Roth IRA

Last updated: April 8, 2016


Similarities to an IRA

Another way to save on your own for retirement is a Roth IRA. For 2015, the contribution limits are the same as for traditional IRAs—$5,500 for most workers and their spouses and $6,500 for those who are 50 or older by the end of the year. The contribution deadline (the April 15 tax-filing deadline) is also the same.

Critical Differences of a Roth IRA

1. There’s no age 70 1⁄2 cutoff for Roth contributions.

  • As long as you have earnings from a job, you can shovel cash into your Roth.

2. Unlike a traditional IRA, there is no upfront tax deduction for a Roth IRA, either.

  • Instead, you make your contributions with after-tax money.

3. While a Roth IRA grows tax-deferred, just like a traditional IRA, the big advantage comes at the end: Withdrawals are tax-free in retirement.

  • That could be crucial if you think your tax rate may be higher in retirement.

4. Roth IRAs offer another advantage to retirees: There are no mandatory distribution rules.

  • That means you don’t have to tap your Roth IRA unless you want to.

5. Another major departure from the traditional IRA is particularly important to your heirs.

  • While funds withdrawn from an inherited traditional IRA are taxed, funds in a Roth go to heirs tax-free.

6. Roth IRAs are more flexible than traditional IRAs, too.

  • Because the contributions are funded with after-tax dollars, you can withdraw your contributions (but not earnings) anytime tax-free and penalty-free. Once your turn 591⁄2, you can even dip into earnings tax-free if the account has been open for at least five years.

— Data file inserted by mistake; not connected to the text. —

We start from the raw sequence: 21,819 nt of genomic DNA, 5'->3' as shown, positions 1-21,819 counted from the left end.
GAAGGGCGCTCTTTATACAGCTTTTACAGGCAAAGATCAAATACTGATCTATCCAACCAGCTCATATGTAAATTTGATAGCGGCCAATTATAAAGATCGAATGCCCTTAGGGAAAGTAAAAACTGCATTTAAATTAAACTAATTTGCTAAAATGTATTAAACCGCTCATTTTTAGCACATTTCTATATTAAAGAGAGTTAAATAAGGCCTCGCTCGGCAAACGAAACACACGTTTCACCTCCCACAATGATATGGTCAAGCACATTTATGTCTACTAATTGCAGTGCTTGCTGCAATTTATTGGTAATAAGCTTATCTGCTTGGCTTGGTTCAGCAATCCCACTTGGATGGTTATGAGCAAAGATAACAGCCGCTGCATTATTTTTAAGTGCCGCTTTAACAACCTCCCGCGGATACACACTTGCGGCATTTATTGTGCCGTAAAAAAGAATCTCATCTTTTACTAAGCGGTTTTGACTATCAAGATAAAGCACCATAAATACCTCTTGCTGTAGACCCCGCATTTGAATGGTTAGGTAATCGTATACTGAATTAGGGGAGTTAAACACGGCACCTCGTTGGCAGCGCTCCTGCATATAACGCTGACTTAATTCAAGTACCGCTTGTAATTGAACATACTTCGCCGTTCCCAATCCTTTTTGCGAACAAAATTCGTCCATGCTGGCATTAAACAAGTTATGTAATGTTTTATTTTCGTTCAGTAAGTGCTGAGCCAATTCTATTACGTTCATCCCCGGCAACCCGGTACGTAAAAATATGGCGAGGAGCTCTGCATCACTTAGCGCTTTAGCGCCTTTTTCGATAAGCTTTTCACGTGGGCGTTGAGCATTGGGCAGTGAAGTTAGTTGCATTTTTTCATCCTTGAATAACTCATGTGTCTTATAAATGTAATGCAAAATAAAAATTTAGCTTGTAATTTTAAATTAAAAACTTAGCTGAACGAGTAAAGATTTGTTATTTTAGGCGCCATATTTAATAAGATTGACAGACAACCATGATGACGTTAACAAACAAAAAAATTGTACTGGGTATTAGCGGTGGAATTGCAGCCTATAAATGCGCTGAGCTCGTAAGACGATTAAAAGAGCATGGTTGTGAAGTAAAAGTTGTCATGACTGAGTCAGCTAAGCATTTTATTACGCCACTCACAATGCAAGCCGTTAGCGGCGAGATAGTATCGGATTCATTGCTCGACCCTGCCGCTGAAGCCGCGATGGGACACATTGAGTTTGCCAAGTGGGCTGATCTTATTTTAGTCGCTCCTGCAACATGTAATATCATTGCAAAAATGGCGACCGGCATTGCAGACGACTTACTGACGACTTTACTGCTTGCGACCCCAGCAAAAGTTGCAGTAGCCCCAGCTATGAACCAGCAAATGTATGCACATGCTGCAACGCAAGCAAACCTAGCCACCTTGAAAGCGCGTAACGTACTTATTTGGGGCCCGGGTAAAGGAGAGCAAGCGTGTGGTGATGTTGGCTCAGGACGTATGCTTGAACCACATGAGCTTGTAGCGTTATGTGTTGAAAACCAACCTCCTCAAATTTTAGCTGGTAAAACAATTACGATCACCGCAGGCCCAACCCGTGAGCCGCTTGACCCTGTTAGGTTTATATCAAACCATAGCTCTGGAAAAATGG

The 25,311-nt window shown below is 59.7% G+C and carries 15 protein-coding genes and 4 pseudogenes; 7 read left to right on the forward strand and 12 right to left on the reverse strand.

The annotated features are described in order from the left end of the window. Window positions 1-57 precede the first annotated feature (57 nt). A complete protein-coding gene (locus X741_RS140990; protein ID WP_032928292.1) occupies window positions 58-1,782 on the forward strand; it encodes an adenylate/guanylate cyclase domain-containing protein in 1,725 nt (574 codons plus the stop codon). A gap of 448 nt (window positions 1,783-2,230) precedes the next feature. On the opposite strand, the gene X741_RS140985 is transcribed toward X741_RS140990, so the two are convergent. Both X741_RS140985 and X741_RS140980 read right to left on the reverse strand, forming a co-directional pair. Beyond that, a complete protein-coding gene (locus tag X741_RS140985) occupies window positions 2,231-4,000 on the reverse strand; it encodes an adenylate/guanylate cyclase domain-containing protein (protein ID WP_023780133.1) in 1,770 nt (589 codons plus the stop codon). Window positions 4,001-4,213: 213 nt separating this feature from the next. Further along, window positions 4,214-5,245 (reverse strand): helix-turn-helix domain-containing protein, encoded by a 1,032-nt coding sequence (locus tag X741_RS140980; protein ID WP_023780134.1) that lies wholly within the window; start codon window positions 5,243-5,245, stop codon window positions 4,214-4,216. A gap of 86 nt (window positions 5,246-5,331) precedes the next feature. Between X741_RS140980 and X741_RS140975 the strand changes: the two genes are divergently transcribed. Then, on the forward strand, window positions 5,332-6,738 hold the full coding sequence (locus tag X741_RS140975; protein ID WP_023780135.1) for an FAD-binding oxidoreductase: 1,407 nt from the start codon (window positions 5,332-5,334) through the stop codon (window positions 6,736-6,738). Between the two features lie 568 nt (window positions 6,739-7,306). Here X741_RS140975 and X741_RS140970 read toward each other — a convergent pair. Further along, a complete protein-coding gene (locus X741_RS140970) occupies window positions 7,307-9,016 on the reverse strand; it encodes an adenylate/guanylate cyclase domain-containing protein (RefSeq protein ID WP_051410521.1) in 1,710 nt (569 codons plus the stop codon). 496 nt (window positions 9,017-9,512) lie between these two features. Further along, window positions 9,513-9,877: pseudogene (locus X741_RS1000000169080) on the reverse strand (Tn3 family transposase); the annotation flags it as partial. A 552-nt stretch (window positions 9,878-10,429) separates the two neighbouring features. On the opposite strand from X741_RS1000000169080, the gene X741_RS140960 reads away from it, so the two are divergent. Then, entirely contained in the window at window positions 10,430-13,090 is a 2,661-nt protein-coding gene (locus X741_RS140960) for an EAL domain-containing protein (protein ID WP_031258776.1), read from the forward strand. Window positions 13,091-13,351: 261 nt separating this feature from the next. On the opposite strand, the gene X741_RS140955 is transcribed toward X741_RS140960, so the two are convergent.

Eligibility for a Roth IRA

Not everyone is eligible to contribute to a Roth IRA. To contribute the full $5,500 ($6,500 if you are 50 or older) in 2015, your income can’t exceed $116,000 if you’re single or $183,000 if you’re married filing jointly. You can make a partial contribution if you’re single and your income is between $116,000 and $131,000 ($183,000 and $193,000 if married filing jointly).

Thanks to a change in the rules that went into effect in 2010, anyone, regardless of income, can convert a traditional IRA to a Roth IRA. You must pay tax on the amount converted, but the switch means future earnings will be tax-free rather than simply tax-deferred.

*The information on this page is credited to IPT and Kiplinger. Their original materials are made available by the Kansas Securities here.

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